California's Energy Crisis
January 29, 2001
California's electric power crisis is due to a poorly constructed electrical industry deregulation -- or restructuring -- plan, and also to the failure of the state to build new power plants, notes Newsweek's Robert J. Samuelson.
- From 1988 to 1998 the state's electric-generating capacity actually declined 5 percent, says the Department of Energy.
- Over the same period, power consumption rose 15 percent; in the next two years it increased a further 7 percent.
- Some experts think California needs about 10,000 megawatts more, about a 20 percent increase in generating capacity.
But that doesn't explain why the crisis has come in the middle of winter, which is the off-peak season for power consumption and thus the time of the year when wholesale prices usually decline. For instance, the record high in California's summer-peak demand (45,844 megawatts on July 12, 1999) was a third larger than that in its winter-peak demand (34,432 megawatts on Dec. 13,1999).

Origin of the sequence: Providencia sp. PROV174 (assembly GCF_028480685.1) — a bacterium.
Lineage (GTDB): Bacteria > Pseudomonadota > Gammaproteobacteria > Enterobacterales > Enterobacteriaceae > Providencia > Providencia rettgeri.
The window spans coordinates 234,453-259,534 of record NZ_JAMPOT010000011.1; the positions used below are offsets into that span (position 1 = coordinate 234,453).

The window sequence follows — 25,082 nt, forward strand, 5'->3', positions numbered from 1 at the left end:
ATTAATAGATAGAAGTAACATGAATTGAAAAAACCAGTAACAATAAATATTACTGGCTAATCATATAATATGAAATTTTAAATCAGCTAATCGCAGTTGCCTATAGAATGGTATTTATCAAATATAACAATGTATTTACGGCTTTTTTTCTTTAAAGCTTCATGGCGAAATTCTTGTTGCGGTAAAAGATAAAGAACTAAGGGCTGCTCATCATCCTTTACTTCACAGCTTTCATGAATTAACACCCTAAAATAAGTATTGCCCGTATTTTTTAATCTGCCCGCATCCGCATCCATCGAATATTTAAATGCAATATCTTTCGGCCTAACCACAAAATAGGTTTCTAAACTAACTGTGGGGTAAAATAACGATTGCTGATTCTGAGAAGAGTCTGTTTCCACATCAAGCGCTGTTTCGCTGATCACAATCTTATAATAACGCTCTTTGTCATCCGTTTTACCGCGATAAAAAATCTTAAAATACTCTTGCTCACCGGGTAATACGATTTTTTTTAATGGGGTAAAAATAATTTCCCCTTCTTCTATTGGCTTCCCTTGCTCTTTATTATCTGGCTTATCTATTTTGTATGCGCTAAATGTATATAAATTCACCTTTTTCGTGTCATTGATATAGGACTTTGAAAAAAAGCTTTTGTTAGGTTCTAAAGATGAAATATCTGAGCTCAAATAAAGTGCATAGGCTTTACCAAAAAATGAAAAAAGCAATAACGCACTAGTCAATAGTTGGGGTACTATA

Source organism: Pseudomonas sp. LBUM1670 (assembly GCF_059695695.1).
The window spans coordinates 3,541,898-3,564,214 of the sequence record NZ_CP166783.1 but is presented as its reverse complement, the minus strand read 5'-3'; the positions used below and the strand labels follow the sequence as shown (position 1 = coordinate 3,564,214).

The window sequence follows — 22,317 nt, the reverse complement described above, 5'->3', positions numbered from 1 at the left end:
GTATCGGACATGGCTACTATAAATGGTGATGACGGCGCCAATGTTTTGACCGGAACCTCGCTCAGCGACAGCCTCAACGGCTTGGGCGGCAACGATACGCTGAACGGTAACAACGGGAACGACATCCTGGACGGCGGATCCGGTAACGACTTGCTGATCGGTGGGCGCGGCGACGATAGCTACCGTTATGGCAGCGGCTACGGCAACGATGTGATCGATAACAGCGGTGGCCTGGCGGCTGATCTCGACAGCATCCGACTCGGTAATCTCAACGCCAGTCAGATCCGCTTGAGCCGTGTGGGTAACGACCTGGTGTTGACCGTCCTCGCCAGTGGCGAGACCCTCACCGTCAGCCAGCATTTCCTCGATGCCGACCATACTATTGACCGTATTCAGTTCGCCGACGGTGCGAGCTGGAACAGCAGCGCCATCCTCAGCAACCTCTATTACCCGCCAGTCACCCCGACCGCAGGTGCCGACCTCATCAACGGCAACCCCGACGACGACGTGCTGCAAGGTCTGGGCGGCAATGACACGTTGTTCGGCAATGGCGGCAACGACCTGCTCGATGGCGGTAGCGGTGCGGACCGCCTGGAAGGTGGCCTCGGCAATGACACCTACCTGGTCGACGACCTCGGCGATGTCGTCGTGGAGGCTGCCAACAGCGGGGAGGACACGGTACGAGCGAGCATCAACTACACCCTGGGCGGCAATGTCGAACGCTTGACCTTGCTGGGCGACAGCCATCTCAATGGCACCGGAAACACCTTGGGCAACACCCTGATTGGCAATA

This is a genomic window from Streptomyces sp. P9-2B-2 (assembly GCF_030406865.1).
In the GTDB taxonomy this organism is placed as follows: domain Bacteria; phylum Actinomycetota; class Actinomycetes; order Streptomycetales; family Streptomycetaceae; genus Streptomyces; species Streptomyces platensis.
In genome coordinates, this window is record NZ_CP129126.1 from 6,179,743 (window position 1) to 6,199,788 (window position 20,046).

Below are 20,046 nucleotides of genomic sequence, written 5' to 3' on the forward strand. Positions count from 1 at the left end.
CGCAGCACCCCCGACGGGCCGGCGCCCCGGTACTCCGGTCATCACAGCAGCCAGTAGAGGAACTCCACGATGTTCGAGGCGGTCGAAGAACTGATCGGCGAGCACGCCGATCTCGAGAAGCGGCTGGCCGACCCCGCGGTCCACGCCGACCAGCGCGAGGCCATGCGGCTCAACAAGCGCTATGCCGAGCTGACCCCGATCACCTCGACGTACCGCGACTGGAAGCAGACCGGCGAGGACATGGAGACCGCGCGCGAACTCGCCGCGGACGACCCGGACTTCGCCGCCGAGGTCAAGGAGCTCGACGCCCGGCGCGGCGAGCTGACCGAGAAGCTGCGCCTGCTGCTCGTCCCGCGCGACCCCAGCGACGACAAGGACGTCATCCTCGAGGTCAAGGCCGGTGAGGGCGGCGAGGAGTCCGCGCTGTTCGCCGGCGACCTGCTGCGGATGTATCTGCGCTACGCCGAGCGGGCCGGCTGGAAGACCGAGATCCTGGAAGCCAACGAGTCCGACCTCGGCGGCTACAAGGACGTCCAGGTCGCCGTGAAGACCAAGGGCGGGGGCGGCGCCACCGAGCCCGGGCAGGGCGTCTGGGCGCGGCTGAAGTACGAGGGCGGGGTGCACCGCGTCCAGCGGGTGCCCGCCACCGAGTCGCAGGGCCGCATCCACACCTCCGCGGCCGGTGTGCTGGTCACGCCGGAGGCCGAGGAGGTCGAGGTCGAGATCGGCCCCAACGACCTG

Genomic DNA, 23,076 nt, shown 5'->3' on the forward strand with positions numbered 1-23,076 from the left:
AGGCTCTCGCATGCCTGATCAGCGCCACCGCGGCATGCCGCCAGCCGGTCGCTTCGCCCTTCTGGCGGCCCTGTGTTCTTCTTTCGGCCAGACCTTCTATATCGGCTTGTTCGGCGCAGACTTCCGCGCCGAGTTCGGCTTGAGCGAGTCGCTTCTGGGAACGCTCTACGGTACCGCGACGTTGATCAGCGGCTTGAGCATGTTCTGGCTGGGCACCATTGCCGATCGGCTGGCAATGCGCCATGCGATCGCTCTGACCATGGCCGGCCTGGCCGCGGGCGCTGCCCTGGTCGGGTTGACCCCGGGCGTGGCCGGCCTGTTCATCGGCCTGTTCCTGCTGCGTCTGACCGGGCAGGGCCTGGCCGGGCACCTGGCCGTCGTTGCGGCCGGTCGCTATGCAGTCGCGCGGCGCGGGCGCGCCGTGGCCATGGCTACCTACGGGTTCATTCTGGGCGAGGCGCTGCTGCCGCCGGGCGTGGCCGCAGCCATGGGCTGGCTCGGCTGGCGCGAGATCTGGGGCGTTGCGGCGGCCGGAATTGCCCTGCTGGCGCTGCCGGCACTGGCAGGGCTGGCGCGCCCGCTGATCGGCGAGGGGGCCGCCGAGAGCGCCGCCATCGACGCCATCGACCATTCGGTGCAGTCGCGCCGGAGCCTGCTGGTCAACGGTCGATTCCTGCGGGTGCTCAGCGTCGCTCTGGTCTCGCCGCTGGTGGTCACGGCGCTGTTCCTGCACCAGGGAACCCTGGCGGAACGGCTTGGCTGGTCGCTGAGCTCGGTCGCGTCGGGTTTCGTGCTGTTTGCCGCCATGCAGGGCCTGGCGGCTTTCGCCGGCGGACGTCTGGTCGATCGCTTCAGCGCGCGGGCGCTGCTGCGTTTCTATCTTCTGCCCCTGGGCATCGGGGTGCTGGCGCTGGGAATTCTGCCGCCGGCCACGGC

Samuelson notes that in March 1999 Southern California Edison asked the California Public Utility Commission for permission to make long-term purchase contracts for electricity. This would have provided a stable source of power at fairly stable prices. It would have relaxed pressure on the spot market. The CPUC refused.
Without long term contracts, California utilities have been forced to buy wholesale power at the short term, spot market price -- while the retail rates they charge consumers are frozen. As a result, they have been forced to borrow heavily to purchase electricity, and now face bankruptcy.
Source: Robert J. Samuelson, "The American Energy Fantasy," Newsweek, January 29, 2001.
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